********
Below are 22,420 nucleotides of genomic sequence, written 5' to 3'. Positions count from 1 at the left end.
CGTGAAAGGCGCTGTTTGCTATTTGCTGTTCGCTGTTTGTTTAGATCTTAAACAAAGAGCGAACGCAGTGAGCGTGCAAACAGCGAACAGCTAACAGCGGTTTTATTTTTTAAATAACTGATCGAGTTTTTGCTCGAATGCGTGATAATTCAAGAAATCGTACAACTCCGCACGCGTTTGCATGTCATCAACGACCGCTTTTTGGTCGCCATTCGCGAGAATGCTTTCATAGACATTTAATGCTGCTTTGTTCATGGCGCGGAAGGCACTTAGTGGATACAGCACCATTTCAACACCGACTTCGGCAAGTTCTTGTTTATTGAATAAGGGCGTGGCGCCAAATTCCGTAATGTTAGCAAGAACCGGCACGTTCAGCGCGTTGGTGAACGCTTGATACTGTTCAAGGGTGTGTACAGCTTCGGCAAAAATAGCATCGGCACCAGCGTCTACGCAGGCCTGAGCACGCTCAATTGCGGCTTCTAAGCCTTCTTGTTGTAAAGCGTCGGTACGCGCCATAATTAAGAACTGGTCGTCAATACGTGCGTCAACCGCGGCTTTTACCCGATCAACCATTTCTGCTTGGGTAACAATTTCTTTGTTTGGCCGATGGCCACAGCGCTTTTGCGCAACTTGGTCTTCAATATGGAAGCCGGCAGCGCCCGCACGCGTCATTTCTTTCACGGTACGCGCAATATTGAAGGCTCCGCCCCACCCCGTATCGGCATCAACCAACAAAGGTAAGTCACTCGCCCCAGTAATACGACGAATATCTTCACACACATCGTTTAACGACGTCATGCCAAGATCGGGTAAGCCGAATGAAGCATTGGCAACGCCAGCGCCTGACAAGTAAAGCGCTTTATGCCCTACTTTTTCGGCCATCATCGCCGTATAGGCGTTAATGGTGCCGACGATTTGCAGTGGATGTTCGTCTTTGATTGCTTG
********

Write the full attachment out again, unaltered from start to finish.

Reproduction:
Below are 22,420 nucleotides of genomic sequence, written 5' to 3'. Positions count from 1 at the left end.
CGTGAAAGGCGCTGTTTGCTATTTGCTGTTCGCTGTTTGTTTAGATCTTAAACAAAGAGCGAACGCAGTGAGCGTGCAAACAGCGAACAGCTAACAGCGGTTTTATTTTTTAAATAACTGATCGAGTTTTTGCTCGAATGCGTGATAATTCAAGAAATCGTACAACTCCGCACGCGTTTGCATGTCATCAACGACCGCTTTTTGGTCGCCATTCGCGAGAATGCTTTCATAGACATTTAATGCTGCTTTGTTCATGGCGCGGAAGGCACTTAGTGGATACAGCACCATTTCAACACCGACTTCGGCAAGTTCTTGTTTATTGAATAAGGGCGTGGCGCCAAATTCCGTAATGTTAGCAAGAACCGGCACGTTCAGCGCGTTGGTGAACGCTTGATACTGTTCAAGGGTGTGTACAGCTTCGGCAAAAATAGCATCGGCACCAGCGTCTACGCAGGCCTGAGCACGCTCAATTGCGGCTTCTAAGCCTTCTTGTTGTAAAGCGTCGGTACGCGCCATAATTAAGAACTGGTCGTCAATACGTGCGTCAACCGCGGCTTTTACCCGATCAACCATTTCTGCTTGGGTAACAATTTCTTTGTTTGGCCGATGGCCACAGCGCTTTTGCGCAACTTGGTCTTCAATATGGAAGCCGGCAGCGCCCGCACGCGTCATTTCTTTCACGGTACGCGCAATATTGAAGGCTCCGCCCCACCCCGTATCGGCATCAACCAACAAAGGTAAGTCACTCGCCCCAGTAATACGACGAATATCTTCACACACATCGTTTAACGACGTCATGCCAAGATCGGGTAAGCCGAATGAAGCATTGGCAACGCCAGCGCCTGACAAGTAAAGCGCTTTATGCCCTACTTTTTCGGCCATCATCGCCGTATAGGCGTTAATGGTGCCGACGATTTGCAGTGGATGTTCGTCTTTGATTGCTTG